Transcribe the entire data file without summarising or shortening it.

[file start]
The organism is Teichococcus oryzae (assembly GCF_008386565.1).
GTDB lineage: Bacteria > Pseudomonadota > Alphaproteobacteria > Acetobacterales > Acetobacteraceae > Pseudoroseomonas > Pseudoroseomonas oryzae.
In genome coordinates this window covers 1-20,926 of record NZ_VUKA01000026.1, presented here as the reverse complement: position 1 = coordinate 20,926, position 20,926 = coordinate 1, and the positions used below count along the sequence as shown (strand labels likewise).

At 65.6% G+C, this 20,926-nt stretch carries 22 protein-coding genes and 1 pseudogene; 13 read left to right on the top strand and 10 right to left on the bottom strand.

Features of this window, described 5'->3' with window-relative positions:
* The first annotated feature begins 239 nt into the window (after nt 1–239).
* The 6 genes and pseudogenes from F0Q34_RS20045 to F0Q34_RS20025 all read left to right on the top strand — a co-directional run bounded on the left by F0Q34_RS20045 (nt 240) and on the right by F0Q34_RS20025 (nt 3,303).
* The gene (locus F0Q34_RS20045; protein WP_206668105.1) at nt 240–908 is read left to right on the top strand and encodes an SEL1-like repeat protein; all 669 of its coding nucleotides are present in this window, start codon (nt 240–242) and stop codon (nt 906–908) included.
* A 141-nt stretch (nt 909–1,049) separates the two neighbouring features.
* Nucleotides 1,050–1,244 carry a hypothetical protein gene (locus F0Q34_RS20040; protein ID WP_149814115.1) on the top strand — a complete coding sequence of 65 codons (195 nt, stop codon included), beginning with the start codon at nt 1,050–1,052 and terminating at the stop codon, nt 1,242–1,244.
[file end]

The organism is Teichococcus oryzae (assembly GCF_008386565.1).
GTDB lineage: Bacteria > Pseudomonadota > Alphaproteobacteria > Acetobacterales > Acetobacteraceae > Pseudoroseomonas > Pseudoroseomonas oryzae.
In genome coordinates this window covers 1-20,926 of record NZ_VUKA01000026.1, presented here as the reverse complement: position 1 = coordinate 20,926, position 20,926 = coordinate 1, and the positions used below count along the sequence as shown (strand labels likewise).

At 65.6% G+C, this 20,926-nt stretch carries 22 protein-coding genes and 1 pseudogene; 13 read left to right on the top strand and 10 right to left on the bottom strand.

Features of this window, described 5'->3' with window-relative positions:
* The first annotated feature begins 239 nt into the window (after nt 1–239).
* The 6 genes and pseudogenes from F0Q34_RS20045 to F0Q34_RS20025 all read left to right on the top strand — a co-directional run bounded on the left by F0Q34_RS20045 (nt 240) and on the right by F0Q34_RS20025 (nt 3,303).
* The gene (locus F0Q34_RS20045; protein WP_206668105.1) at nt 240–908 is read left to right on the top strand and encodes an SEL1-like repeat protein; all 669 of its coding nucleotides are present in this window, start codon (nt 240–242) and stop codon (nt 906–908) included.
* A 141-nt stretch (nt 909–1,049) separates the two neighbouring features.
* Nucleotides 1,050–1,244 carry a hypothetical protein gene (locus F0Q34_RS20040; protein ID WP_149814115.1) on the top strand — a complete coding sequence of 65 codons (195 nt, stop codon included), beginning with the start codon at nt 1,050–1,052 and terminating at the stop codon, nt 1,242–1,244.